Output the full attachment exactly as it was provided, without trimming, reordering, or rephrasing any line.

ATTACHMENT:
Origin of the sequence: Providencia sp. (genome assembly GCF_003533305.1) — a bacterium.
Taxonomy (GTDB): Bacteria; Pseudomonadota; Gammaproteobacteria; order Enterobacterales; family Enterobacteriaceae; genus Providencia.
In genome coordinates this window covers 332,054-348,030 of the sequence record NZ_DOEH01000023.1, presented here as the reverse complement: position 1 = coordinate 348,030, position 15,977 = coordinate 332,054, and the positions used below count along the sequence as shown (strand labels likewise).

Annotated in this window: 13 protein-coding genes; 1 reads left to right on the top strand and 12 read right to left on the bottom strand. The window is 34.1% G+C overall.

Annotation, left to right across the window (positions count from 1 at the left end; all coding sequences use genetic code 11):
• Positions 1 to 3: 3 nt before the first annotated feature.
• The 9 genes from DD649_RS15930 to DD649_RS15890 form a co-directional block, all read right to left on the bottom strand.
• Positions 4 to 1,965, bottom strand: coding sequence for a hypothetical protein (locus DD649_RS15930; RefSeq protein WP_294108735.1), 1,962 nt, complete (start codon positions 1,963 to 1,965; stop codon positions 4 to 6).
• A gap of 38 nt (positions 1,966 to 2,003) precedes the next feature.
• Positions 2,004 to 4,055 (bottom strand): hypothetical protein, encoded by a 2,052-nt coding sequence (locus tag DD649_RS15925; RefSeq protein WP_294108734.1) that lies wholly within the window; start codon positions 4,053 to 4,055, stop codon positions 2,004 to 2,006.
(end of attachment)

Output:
Origin of the sequence: Providencia sp. (genome assembly GCF_003533305.1) — a bacterium.
Taxonomy (GTDB): Bacteria; Pseudomonadota; Gammaproteobacteria; order Enterobacterales; family Enterobacteriaceae; genus Providencia.
In genome coordinates this window covers 332,054-348,030 of the sequence record NZ_DOEH01000023.1, presented here as the reverse complement: position 1 = coordinate 348,030, position 15,977 = coordinate 332,054, and the positions used below count along the sequence as shown (strand labels likewise).

Annotated in this window: 13 protein-coding genes; 1 reads left to right on the top strand and 12 read right to left on the bottom strand. The window is 34.1% G+C overall.

Annotation, left to right across the window (positions count from 1 at the left end; all coding sequences use genetic code 11):
• Positions 1 to 3: 3 nt before the first annotated feature.
• The 9 genes from DD649_RS15930 to DD649_RS15890 form a co-directional block, all read right to left on the bottom strand.
• Positions 4 to 1,965, bottom strand: coding sequence for a hypothetical protein (locus DD649_RS15930; RefSeq protein WP_294108735.1), 1,962 nt, complete (start codon positions 1,963 to 1,965; stop codon positions 4 to 6).
• A gap of 38 nt (positions 1,966 to 2,003) precedes the next feature.
• Positions 2,004 to 4,055 (bottom strand): hypothetical protein, encoded by a 2,052-nt coding sequence (locus tag DD649_RS15925; RefSeq protein WP_294108734.1) that lies wholly within the window; start codon positions 4,053 to 4,055, stop codon positions 2,004 to 2,006.